John Buchan

John Buchan (or ‘JB’) was a prolific writer, best remembered for his ‘shocker’ novel, The Thirty-Nine Steps featuring a hero called Richard Hannay, which has been adapted for film, TV and stage, most memorably by Alfred Hitchcock in 1935. The list of his published books totals over a hundred, and while only about 40 of these are fiction, his spy and adventure thrillers, as well as his short stories, are still in print today. Buchan’s historical novels, such as Midwinter, Witch Wood and The Blanket of the Dark deserve a far greater readership, as do his biographies and historical studies, such as Cromwell, Montrose and Sir Walter Scott, which are still regarded as classics of eminently readable scholarship. JB continues to beguile new generations of readers with his exciting adventure stories, supernatural tales and historical fiction, as well as his inspiring example of a life lived for others.

JB was a remarkable human being. Born in the late Victorian era, without money or family influence, he nevertheless carved out a hugely successful writing and public career, and was sincerely mourned by countless friends when he died, as well as by millions who had never known him. His strengths, underpinned by a sincere and unwavering Christian faith, were his intelligence, humanity, clarity of thought, wit, moral and physical courage, a capacity to get on with everybody, from monarchs to miners, and an elegant prose style that appealed to a very wide readership.

He was born in 1875 in Perth, Scotland, at a time when a high premium was put on the importance of rigorous education, religious observance and public service. He was the son of a Presbyterian minister, the Reverend John Buchan, and his wife, Helen Masterton, the daughter of a Border sheep farmer. His father ministered in poor parishes, first on the Fife coast and then in Glasgow.

JB, as he has always been known, began as a youth to write poetry and prose, fiction and non-fiction, publishing his first novel when he was 20. After studying for three years at Glasgow University, he gained a scholarship to Oxford, where he read Classics; after which, he read for the Bar in London, and practised as a barrister. In 1901, he travelled to South Africa to join Lord Milner’s famous Kindergarten of clever young administrators, towards the end of the Boer War. On his return to England in 1903, he continued as a barrister and journalist, becoming a major contributor to The Spectator, and published a novel and short stories. In 1907 he married Susan Grosvenor, a woman from an aristocratic English family; the courtship was not without difficulties because of the opposition of his mother. They settled in London, where four children were born between 1908 and 1918.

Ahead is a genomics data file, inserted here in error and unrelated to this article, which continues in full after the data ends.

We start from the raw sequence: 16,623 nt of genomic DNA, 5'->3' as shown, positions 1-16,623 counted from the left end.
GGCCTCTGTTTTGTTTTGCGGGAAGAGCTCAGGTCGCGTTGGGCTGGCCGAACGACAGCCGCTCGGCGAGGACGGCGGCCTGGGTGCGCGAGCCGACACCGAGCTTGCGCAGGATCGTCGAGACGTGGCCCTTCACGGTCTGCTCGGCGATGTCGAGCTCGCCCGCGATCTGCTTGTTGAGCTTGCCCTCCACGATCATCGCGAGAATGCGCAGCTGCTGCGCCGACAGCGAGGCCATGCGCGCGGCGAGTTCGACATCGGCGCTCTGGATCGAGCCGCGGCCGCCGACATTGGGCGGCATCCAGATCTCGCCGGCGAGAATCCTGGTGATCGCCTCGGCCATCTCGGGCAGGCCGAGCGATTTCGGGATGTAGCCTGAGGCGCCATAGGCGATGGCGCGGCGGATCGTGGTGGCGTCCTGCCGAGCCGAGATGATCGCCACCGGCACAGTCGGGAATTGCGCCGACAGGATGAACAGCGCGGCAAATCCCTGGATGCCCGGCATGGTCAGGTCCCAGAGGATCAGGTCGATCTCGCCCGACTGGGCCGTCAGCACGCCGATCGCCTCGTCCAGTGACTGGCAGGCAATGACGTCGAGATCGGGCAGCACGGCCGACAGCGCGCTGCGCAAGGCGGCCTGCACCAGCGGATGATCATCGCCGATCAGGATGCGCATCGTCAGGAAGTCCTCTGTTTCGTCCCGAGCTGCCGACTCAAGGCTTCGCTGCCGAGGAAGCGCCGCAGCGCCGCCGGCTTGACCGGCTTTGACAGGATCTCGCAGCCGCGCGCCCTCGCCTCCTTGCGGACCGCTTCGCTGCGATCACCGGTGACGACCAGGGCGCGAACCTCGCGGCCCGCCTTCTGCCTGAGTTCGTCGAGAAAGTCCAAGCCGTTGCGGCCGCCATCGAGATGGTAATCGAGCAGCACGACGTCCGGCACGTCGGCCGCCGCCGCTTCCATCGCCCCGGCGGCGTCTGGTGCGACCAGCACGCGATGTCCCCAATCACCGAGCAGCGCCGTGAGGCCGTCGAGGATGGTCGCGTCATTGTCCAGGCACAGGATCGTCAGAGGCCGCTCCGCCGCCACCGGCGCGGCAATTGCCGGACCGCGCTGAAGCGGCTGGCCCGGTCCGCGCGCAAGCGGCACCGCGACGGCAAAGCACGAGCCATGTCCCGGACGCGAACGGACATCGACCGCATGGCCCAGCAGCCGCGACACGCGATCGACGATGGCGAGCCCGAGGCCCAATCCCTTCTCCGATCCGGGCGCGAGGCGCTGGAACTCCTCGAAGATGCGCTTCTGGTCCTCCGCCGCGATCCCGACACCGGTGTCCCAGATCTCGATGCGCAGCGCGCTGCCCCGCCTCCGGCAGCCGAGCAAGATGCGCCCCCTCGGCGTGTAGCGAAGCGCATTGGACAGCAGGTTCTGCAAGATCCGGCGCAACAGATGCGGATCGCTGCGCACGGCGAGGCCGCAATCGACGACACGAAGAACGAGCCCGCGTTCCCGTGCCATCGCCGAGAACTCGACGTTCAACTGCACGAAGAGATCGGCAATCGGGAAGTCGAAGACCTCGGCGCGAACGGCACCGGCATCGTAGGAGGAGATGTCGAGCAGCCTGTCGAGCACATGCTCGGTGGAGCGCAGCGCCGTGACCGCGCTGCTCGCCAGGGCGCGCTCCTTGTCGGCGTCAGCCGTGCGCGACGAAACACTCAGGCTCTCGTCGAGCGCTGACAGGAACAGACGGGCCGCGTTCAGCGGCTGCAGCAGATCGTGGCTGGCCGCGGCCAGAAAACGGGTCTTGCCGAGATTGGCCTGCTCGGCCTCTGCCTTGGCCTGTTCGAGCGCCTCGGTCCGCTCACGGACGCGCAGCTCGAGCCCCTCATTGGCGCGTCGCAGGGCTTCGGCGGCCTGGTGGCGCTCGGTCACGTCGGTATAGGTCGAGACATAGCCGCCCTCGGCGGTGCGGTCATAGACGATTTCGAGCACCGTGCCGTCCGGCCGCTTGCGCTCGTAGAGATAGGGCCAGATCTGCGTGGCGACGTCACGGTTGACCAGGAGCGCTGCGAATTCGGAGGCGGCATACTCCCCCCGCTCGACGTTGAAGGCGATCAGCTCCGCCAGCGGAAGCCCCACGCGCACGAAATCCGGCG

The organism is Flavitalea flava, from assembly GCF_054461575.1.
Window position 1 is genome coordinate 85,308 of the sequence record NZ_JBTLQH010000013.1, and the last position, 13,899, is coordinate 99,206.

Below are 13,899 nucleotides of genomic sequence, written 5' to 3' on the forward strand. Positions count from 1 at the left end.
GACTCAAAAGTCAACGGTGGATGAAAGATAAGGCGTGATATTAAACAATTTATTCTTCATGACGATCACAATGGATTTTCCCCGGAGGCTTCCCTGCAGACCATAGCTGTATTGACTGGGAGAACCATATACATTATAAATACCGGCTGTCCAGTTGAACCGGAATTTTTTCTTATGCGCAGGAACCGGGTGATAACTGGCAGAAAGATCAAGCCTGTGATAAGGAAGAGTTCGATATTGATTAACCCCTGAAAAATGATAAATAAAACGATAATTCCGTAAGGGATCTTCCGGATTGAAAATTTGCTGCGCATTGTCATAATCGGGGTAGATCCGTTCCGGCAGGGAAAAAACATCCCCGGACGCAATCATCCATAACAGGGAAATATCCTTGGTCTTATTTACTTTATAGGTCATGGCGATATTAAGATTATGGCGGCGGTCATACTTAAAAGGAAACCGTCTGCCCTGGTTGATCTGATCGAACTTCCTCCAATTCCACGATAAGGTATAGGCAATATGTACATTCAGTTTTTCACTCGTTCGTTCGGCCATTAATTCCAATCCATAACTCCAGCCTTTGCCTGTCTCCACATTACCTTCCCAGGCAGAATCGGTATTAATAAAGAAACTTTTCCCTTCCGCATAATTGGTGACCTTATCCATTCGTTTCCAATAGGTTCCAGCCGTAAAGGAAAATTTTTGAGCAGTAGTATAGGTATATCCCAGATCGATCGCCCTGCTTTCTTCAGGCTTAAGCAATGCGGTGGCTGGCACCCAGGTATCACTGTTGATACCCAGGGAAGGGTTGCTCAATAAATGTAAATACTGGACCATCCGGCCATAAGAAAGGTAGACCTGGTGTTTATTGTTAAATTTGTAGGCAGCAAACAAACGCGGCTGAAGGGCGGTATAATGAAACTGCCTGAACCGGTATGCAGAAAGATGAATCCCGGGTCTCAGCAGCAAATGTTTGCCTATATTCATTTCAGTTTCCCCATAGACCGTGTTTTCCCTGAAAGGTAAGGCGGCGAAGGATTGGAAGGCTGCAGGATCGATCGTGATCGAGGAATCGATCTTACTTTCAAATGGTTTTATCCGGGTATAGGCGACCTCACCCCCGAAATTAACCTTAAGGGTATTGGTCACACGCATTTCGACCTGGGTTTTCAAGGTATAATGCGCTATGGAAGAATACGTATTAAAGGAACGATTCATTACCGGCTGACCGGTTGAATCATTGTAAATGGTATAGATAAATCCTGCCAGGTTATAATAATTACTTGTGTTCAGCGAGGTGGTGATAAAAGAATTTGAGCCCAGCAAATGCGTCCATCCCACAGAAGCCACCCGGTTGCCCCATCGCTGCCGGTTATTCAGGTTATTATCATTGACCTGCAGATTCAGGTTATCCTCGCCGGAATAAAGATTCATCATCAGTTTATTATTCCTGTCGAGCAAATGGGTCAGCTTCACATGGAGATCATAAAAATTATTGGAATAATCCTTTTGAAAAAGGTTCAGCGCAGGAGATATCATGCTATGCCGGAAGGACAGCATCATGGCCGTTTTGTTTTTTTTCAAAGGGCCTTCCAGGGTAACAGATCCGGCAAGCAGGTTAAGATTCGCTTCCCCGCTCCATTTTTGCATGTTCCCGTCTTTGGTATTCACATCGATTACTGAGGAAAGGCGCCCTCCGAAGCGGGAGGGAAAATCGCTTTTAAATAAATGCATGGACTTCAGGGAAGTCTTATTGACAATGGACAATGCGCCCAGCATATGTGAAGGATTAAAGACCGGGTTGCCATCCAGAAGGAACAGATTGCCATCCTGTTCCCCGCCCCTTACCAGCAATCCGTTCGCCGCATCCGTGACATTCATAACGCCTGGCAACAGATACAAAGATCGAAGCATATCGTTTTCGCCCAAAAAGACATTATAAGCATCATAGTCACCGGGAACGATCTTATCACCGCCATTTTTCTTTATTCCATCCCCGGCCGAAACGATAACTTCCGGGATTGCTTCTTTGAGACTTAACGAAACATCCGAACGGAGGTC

On his marriage, JB left the Bar to work as a publisher for the firm of Nelson’s, an Edinburgh business with also a London office. During the First World War he worked mostly for the Foreign Office, but also served as a war correspondent for The Times for a short time. He became Director of Information (in charge of propaganda) in early 1917, a department which was made into a Ministry in 1918. He later served as a Conservative and Unionist Member of Parliament for the Scottish Universities, and was also twice appointed High Commissioner to the General Assembly of the Church of Scotland. Late in life, he was appointed Chancellor of Edinburgh University.

Although he never lived in Scotland after the age of 20, his heart was firmly in the Lowlands, where his parents had been raised and he and his brothers and sisters spent their holidays. The landscape and people of the Border country are important elements of a number of his novels and short stories. After the end of the war, the Buchans moved from London to the village of Elsfield in Oxfordshire, near enough to London for JB to continue to work there. However, in 1935, he left England for Canada when he was appointed Governor-General and raised to the peerage as Lord Tweedsmuir of Elsfield. He was a hard-working and very popular statesman, travelling all over the country to meet Canadians. He also forged important political links with President Roosevelt of the United States in the lead up to the Second World War. His life was cut short by a stroke and subsequent pulmonary embolism in February 1940 when he was only 64.

Ursula Buchan, 2022

What reviewers said about Ursula Buchan’s recent biography of her grandfather (now widely available in paperback):

‘Outstanding’ John Carey, Sunday Times

‘Definitive’ Allan Massie

‘What shines forth from these pages is John Buchan’s generosity of spirit…A wonderfully fluent biography’ Financial Times

‘Hugely impressive…Magisterial…Provides illuminating evidence of how often Buchan’s own life fed into his fiction.’